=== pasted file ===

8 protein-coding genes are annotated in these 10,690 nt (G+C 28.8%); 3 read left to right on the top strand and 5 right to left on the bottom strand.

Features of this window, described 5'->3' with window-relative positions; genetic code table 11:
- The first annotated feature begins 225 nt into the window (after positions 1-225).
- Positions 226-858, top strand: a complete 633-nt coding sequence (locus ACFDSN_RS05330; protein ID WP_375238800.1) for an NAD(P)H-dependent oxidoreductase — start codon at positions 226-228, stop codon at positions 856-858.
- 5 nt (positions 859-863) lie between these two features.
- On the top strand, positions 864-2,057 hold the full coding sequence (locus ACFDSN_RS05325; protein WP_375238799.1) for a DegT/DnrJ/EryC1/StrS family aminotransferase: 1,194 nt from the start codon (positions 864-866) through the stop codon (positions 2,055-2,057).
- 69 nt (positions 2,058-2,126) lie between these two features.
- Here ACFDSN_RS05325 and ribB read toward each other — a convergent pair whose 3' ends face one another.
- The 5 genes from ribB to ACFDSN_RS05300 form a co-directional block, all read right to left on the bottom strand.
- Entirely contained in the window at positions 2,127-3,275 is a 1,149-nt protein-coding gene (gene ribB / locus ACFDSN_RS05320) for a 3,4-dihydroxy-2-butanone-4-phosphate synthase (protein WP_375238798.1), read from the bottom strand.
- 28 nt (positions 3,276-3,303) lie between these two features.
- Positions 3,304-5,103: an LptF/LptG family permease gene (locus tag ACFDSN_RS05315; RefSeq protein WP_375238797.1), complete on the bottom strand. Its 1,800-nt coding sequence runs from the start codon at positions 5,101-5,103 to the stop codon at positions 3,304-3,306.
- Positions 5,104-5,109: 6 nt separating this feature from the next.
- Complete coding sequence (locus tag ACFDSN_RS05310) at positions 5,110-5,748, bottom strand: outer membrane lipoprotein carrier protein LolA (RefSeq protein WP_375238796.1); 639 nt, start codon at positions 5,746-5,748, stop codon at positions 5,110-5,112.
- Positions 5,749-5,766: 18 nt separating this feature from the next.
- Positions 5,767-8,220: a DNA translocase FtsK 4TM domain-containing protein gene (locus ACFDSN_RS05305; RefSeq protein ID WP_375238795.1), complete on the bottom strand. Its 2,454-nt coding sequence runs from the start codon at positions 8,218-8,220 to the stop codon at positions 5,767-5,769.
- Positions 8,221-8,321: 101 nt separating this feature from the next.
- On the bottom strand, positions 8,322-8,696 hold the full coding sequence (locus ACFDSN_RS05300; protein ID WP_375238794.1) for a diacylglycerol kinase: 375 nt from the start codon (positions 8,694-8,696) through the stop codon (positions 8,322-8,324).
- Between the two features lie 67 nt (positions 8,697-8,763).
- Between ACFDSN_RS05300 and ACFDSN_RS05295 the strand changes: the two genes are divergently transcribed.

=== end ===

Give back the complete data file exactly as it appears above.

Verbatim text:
8 protein-coding genes are annotated in these 10,690 nt (G+C 28.8%); 3 read left to right on the top strand and 5 right to left on the bottom strand.

Features of this window, described 5'->3' with window-relative positions; genetic code table 11:
- The first annotated feature begins 225 nt into the window (after positions 1-225).
- Positions 226-858, top strand: a complete 633-nt coding sequence (locus ACFDSN_RS05330; protein ID WP_375238800.1) for an NAD(P)H-dependent oxidoreductase — start codon at positions 226-228, stop codon at positions 856-858.
- 5 nt (positions 859-863) lie between these two features.
- On the top strand, positions 864-2,057 hold the full coding sequence (locus ACFDSN_RS05325; protein WP_375238799.1) for a DegT/DnrJ/EryC1/StrS family aminotransferase: 1,194 nt from the start codon (positions 864-866) through the stop codon (positions 2,055-2,057).
- 69 nt (positions 2,058-2,126) lie between these two features.
- Here ACFDSN_RS05325 and ribB read toward each other — a convergent pair whose 3' ends face one another.
- The 5 genes from ribB to ACFDSN_RS05300 form a co-directional block, all read right to left on the bottom strand.
- Entirely contained in the window at positions 2,127-3,275 is a 1,149-nt protein-coding gene (gene ribB / locus ACFDSN_RS05320) for a 3,4-dihydroxy-2-butanone-4-phosphate synthase (protein WP_375238798.1), read from the bottom strand.
- 28 nt (positions 3,276-3,303) lie between these two features.
- Positions 3,304-5,103: an LptF/LptG family permease gene (locus tag ACFDSN_RS05315; RefSeq protein WP_375238797.1), complete on the bottom strand. Its 1,800-nt coding sequence runs from the start codon at positions 5,101-5,103 to the stop codon at positions 3,304-3,306.
- Positions 5,104-5,109: 6 nt separating this feature from the next.
- Complete coding sequence (locus tag ACFDSN_RS05310) at positions 5,110-5,748, bottom strand: outer membrane lipoprotein carrier protein LolA (RefSeq protein WP_375238796.1); 639 nt, start codon at positions 5,746-5,748, stop codon at positions 5,110-5,112.
- Positions 5,749-5,766: 18 nt separating this feature from the next.
- Positions 5,767-8,220: a DNA translocase FtsK 4TM domain-containing protein gene (locus ACFDSN_RS05305; RefSeq protein ID WP_375238795.1), complete on the bottom strand. Its 2,454-nt coding sequence runs from the start codon at positions 8,218-8,220 to the stop codon at positions 5,767-5,769.
- Positions 8,221-8,321: 101 nt separating this feature from the next.
- On the bottom strand, positions 8,322-8,696 hold the full coding sequence (locus ACFDSN_RS05300; protein ID WP_375238794.1) for a diacylglycerol kinase: 375 nt from the start codon (positions 8,694-8,696) through the stop codon (positions 8,322-8,324).
- Between the two features lie 67 nt (positions 8,697-8,763).
- Between ACFDSN_RS05300 and ACFDSN_RS05295 the strand changes: the two genes are divergently transcribed.